As we head toward another Advent season it is inevitable that the Incarnation is going to get some airtime in our churches. Perhaps you will hear sermons on the classic Christmas passages in Matthew 1-2 or Luke 1-2. Maybe you will hear sermons on John’s prologue, or Isaiah’s Immanuel prophecy, or Galatians 4:4. Hearing about Christmas in the build up to Christmas is not exactly a surprise, but isn’t the Incarnation for life, not just for Christmas?
For instance, think about how important the Incarnation is to your Christian faith. Most will agree that Jesus was born in order to die, that Easter is the reason for the season and other pithy little seasonal quotables. For some, that may be pretty much the full extent of its impact. In order to live a perfect life and die in our place, the Son of God had to first become one of us – hence the Incarnation.
As we often say in Cor Deo, if that were the whole truth then it would be reason enough to praise God for all eternity. But it is not the whole story. The Son of God did not become one of us merely to perform the rescue work at Calvary. There is much more to it than that.
Here are a few paths to meander down in your thoughts:
1. Revelation. When Jesus became one of us at Bethlehem (or technically, at conception), his was a mission not only of rescue, but also of revelation. He came to show us the Father. That does not mean simply that Jesus’ morality revealed God’s standards, nor even that Jesus’ character reflected the Father’s values, but that in the Incarnation we get to see what kind of God God is. He is the kind of God who is humble, who is self-giving, who is sacrificially loving, who is inclined towards those he loves, who will do whatever it takes to pursue and woo hearts bent away from him in abject rebellion. Our God is an Incarnating kind of God, a God who moves towards us when we don’t deserve it, and a God who dives into our mess to lift us out. Yes, Jesus was on a rescue mission, but it was first of all a revelation mission.
2. Identification. When Jesus became one of us at Bethlehem, he did not have tunnel vision for Calvary. Yes that was the intended destination, but he did not simply come and bide his time until that mission became possible. He truly became one of us. He loved, he cared, he laughed, he cried. We are told in Hebrews 4 that he was tested in every way just as we are, yet without sin. Remember that temptation only needs to rise to the level of our compromise, but since he never did, it must have risen to full force. Yet without sin. He is more than able to sympathise with our weaknesses because he did not choose to hide in a castle until his Calvary mission, he came right into the heart of human life and human pain. He truly became one of us, identifying to the full, so that now we have a high priest who can fully sympathise and represent us forever before the heavenly throne.
3. Union. When Jesus became one of us at Bethlehem, he was not on a thirty-three year excursion into humanity. He did not pop into our world only to shift into celestial reverse and head back out to the throne leaving his humanity behind. Jesus is fully God, fully man, fully one, forever. The Incarnation was not temporary. This means that he can continue to reveal the Father to us in a unique way forever. This means that he can continue to represent us to the Father in a unique way forever. And this means that his rescue mission was not to bring us to a better place, end of story. It was to bring us much deeper into the wonder of God’s love than that – he became one of us so that he could become one with us. The great union of the Trinity has moved deliberately into humanity through the great union of divinity and humankind in the person of Jesus. And that great union of the Incarnation was a necessary step not only to forgive us for our sin, but to make possible our union with Christ that will be our forever delight.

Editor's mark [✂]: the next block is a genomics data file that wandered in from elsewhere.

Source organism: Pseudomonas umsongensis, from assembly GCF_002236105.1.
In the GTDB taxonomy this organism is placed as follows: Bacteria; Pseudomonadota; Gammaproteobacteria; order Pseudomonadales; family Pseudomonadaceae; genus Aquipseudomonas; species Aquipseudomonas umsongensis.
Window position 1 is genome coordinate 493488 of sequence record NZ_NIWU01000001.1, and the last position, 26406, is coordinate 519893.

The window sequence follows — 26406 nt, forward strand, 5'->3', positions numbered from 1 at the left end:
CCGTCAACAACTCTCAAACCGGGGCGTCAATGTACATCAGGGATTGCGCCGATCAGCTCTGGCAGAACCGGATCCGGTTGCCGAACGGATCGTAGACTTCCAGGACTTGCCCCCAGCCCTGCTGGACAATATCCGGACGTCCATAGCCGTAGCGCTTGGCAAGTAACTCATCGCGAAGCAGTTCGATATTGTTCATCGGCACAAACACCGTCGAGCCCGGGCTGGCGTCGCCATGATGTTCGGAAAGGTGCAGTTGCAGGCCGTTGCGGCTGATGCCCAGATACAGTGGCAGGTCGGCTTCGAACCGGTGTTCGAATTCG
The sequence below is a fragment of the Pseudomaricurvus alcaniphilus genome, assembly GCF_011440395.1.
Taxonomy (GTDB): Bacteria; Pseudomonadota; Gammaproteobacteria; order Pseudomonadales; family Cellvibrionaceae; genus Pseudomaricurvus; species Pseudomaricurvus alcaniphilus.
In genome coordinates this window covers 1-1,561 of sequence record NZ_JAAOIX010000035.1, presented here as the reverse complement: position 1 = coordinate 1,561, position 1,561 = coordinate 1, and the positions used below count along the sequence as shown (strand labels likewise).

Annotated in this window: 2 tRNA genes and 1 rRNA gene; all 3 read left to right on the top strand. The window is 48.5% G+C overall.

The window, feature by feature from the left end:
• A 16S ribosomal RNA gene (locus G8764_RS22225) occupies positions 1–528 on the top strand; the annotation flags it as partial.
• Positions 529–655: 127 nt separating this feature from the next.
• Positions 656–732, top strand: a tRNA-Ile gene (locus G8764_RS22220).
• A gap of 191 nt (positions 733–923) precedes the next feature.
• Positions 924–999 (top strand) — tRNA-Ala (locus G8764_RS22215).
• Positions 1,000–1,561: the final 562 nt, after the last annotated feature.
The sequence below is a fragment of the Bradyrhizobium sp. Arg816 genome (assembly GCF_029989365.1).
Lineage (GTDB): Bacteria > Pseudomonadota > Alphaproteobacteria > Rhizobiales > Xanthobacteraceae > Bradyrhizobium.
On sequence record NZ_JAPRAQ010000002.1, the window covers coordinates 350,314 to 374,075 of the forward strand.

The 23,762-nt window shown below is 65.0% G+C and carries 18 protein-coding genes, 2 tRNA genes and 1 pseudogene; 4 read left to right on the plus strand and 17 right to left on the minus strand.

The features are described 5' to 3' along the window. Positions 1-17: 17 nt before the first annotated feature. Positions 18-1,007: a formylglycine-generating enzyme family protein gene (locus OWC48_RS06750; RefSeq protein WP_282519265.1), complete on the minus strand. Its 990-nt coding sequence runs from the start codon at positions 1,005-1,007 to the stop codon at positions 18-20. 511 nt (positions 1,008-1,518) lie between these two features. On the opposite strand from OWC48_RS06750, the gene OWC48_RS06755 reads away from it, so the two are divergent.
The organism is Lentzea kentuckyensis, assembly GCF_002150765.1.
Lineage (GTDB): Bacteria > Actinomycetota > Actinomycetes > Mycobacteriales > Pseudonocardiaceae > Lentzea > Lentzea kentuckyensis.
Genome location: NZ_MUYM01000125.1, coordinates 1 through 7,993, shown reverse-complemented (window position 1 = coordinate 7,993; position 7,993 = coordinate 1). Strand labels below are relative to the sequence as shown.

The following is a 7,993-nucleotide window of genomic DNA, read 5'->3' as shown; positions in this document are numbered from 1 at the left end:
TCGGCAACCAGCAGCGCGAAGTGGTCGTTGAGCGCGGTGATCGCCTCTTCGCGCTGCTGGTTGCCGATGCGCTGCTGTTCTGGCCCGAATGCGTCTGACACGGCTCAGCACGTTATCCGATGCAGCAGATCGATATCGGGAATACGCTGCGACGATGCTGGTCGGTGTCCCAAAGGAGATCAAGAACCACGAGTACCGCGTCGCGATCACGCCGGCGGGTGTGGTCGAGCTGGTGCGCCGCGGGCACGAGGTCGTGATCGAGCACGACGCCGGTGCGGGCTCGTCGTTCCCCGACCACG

There is more to add, but let’s at least start there. God the Son became human so that we can know God in a way we never could before, so that we can be represented before the Father better than we could have ever imagined possible, and so that we can be brought right into the very heart of the Trinitarian relationship through marriage. For God the Son the Incarnation was not just for Christmas, nor even just for thirty-three years and a rescue mission, it was forever, and it was for us.
As we head towards another Christmas let’s be sure to ponder the wonder not just of that first Christmas, but the daily wonder of a God who moved toward us in such a stunning way.
Peter Mead’s Pleased to Dwell: A Biblical Introduction to the Incarnation is a great read in the build-up to Christmas. 24 short and gripping chapters make for a great devotional read during the days of Advent. Now is the time to order a copy so you have it in time for 1st of December. If you have read it before, please share any positive reviews to encourage others to read it this Advent!